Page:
This year I have been asking myself one question over and over – why do I blog. I know why I started the blog but what keeps me doing it three years later? What is my ultimate goal for this and how do I define my success as a blogger? Ok, so maybe not just one question. But all the same, I’ve been looking for answers. I went to Big Summer Potluck looking for answers, and instead found a community. And when I went to IFBC, not knowing what to expect, I found ways to define myself by what I am not.
I am not looking for a book deal. I am not interested in playing the SEO game. I am not a recipe developer. I am not educated on the needs of specialized diets. I am not interested in paying to attend a conference and sitting through infomercials for websites or cooking encyclopedias. Ultimately, the message I took away from the Big Summer Potluck was indirectly reinforced at IFBC – blog for myself, be authentic, and define my own success.
There were good moments at IFBC. There were bad moments. There were events I was excited about which provided huge disappointments. And there were unexpected moments of powerful validation. So instead of focusing on the parts of IFBC that made me question whether it was the best use of my time and money, the message I have decided to hold onto is that I decide my legitimacy as a blogger.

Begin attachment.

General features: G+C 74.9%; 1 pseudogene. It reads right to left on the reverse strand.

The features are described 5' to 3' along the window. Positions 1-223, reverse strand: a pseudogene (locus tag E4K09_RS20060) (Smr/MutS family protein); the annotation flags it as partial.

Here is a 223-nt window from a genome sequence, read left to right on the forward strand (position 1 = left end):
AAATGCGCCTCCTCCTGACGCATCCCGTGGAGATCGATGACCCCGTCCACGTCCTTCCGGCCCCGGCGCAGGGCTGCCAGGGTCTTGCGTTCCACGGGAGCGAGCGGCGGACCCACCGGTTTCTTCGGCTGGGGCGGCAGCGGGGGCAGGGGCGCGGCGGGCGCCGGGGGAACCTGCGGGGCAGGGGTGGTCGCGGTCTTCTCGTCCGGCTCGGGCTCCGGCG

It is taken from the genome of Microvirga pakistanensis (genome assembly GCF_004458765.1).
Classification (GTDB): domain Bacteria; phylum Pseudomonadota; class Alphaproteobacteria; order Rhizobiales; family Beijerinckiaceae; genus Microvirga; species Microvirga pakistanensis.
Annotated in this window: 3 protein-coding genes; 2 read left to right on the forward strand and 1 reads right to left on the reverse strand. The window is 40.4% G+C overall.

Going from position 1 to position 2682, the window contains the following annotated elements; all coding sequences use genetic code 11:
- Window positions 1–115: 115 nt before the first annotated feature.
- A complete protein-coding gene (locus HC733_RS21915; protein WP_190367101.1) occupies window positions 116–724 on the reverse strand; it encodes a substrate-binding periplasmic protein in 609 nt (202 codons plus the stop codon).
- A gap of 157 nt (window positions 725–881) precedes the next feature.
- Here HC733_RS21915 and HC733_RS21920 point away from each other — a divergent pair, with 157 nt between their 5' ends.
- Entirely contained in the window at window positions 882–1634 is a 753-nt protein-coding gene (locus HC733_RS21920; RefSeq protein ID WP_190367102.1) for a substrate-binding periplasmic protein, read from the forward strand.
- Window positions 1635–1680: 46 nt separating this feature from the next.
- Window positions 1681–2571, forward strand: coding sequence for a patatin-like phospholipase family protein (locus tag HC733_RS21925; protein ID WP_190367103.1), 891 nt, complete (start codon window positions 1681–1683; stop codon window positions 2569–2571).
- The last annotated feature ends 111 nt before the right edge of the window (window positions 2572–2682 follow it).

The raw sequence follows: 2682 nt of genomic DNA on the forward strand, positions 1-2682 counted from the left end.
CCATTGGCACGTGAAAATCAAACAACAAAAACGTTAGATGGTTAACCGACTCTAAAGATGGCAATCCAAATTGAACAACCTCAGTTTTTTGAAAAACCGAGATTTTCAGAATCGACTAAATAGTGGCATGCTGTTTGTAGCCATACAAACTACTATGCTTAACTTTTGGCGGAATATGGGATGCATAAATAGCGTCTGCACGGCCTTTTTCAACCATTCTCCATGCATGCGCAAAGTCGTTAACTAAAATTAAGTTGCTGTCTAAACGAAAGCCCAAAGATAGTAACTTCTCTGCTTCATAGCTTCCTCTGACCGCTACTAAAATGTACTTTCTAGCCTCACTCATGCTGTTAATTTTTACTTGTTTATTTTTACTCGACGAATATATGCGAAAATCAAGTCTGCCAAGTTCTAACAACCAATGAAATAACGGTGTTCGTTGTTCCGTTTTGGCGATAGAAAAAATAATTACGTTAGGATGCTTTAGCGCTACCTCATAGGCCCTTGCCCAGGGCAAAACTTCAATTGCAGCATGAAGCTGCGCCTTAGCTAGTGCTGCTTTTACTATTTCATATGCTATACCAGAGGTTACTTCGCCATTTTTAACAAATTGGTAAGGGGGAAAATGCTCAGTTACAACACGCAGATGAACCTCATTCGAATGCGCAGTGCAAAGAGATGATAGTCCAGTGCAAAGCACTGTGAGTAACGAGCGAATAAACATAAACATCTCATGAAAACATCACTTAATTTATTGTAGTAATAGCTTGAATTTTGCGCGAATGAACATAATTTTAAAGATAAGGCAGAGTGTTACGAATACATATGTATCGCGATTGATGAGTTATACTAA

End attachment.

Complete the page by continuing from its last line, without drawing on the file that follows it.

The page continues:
So, what did I learn at IFBC 2010? I learned that I really don’t need to spend $$$ to attend a blogging conference. Many of the best moments, the ones that really resonated with me, mostly occurred outside of the conference. To me, the journey is where I get my inspiration and excitement. The opportunity to meet new people and expand my food world can happen anytime, anywhere. Next year, instead of sitting in a venue for 8 to 12 hours a day over the course of a weekend, I can pack up the car and see where the road takes me. Someone else can have my seat at IFBC 2011.